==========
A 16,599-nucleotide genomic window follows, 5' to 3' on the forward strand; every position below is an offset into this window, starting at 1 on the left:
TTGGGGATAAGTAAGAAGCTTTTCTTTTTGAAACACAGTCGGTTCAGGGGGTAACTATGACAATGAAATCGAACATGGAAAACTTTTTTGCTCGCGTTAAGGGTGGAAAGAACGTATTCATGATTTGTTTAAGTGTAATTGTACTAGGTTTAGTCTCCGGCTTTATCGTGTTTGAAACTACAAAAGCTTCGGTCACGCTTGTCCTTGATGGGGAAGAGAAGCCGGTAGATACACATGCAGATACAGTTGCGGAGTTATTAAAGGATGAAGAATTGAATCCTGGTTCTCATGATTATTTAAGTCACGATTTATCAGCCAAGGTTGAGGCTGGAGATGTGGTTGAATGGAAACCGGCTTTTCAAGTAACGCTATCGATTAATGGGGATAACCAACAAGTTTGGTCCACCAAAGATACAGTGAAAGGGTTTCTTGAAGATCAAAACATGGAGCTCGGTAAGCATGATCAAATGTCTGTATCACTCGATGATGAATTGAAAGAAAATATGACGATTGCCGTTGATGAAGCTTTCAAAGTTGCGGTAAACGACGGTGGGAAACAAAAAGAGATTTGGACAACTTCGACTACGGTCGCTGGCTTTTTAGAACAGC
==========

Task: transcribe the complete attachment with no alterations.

A 16,599-nucleotide genomic window follows, 5' to 3' on the forward strand; every position below is an offset into this window, starting at 1 on the left:
TTGGGGATAAGTAAGAAGCTTTTCTTTTTGAAACACAGTCGGTTCAGGGGGTAACTATGACAATGAAATCGAACATGGAAAACTTTTTTGCTCGCGTTAAGGGTGGAAAGAACGTATTCATGATTTGTTTAAGTGTAATTGTACTAGGTTTAGTCTCCGGCTTTATCGTGTTTGAAACTACAAAAGCTTCGGTCACGCTTGTCCTTGATGGGGAAGAGAAGCCGGTAGATACACATGCAGATACAGTTGCGGAGTTATTAAAGGATGAAGAATTGAATCCTGGTTCTCATGATTATTTAAGTCACGATTTATCAGCCAAGGTTGAGGCTGGAGATGTGGTTGAATGGAAACCGGCTTTTCAAGTAACGCTATCGATTAATGGGGATAACCAACAAGTTTGGTCCACCAAAGATACAGTGAAAGGGTTTCTTGAAGATCAAAACATGGAGCTCGGTAAGCATGATCAAATGTCTGTATCACTCGATGATGAATTGAAAGAAAATATGACGATTGCCGTTGATGAAGCTTTCAAAGTTGCGGTAAACGACGGTGGGAAACAAAAAGAGATTTGGACAACTTCGACTACGGTCGCTGGCTTTTTAGAACAGC